This state-of-the-art volume presents comparative, empirical research on a topic that has long preoccupied scholars, politicians, and everyday citizens: economic inequality. While income and wealth inequality across all populations is the primary focus, the contributions to this book pay special attention to the middle class, a segment often not addressed in inequality literature.
Written by leading scholars in the field of economic inequality, all 17 chapters draw on microdata from the databases of LIS, an esteemed cross-national data center based in Luxembourg. Using LIS data to structure a comparative approach, the contributors paint a complex portrait of inequality across affluent countries at the beginning of the 21st century. The volume also trail-blazes new research into inequality in countries newly entering the LIS databases, including Japan, Iceland, India, and South Africa.
About the author
Janet C. Gornick is Professor of Political Science and Sociology at the Graduate Center of the City University of New York, and Director of LIS.
Markus Jäntti is Professor of Economics at the Swedish Institute for Social Research, Stockholm University, and Research Director of LIS.
"This book is a valuable addition to the existing literature on economic inequality . . . This is an excellent book that is highly recommended to those with an interest in all aspects of income distribution in contemporary societies . . . [Gornick and Jäntti] need to be congratulated for broadening the focus beyond a purely economic perspective on the issues under examination."
—Peter Saunders, Review of Income and Wealth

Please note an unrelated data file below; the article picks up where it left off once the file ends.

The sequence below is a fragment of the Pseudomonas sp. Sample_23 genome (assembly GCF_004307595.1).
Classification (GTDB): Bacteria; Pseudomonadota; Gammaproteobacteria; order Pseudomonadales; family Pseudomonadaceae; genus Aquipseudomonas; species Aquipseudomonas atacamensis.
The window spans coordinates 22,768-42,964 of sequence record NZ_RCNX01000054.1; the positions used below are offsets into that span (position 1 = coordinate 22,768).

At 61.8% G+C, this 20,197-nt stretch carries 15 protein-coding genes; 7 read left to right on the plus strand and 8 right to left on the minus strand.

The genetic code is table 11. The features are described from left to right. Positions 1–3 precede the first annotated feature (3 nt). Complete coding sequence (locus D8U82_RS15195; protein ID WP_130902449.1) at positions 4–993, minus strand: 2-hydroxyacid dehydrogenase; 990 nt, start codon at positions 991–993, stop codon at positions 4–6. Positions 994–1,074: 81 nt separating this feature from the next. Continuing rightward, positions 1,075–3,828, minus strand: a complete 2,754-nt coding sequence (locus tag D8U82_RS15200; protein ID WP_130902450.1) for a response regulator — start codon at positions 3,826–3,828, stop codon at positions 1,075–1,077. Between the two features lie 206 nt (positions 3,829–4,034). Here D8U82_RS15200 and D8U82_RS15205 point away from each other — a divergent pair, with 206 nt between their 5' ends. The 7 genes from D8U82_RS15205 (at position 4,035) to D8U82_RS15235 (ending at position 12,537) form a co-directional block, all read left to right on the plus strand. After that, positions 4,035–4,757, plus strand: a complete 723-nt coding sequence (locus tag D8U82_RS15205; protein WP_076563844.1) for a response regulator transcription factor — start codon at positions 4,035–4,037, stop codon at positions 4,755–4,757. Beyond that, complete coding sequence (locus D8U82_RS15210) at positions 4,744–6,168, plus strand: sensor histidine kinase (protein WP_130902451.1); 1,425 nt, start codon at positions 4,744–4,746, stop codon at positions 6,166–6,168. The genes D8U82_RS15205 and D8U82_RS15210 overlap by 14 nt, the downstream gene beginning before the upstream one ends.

"Janet C. Gornick and Markus Jäntti's Income Equality is one fruit of this massive research effort. The book consists of studies of contemporary inequality trends using the [Luxembourg Income Study] data woven into a rich tapestry of understanding of a complex historical episode. The contributors—economists, sociologists, political scientists—analyze the data using powerful methodologies capable of laying bare the underlying structure that human intuition cannot access . . . The combination of high-quality data comparable across countries, international coverage of a period of major change, and insightful analysis based on sophisticated methodologies makes this book a major contribution to our understanding of income. Income Inequality will influence research for years to come."
—François Nielsen, American Journal of Sociology
"A timely, informative volume for students and researchers concerned with income inequality . . . Recommended."
—R. S. Rycroft, CHOICE
"This is one of the most important books on inequality published in the past decade. Focusing on what has happened to the middle class since the 1980s, during a period of substantial economic and political restructuring, this volume's remarkable insights and influence will span disciplines."
—Jason Beckfield, Harvard University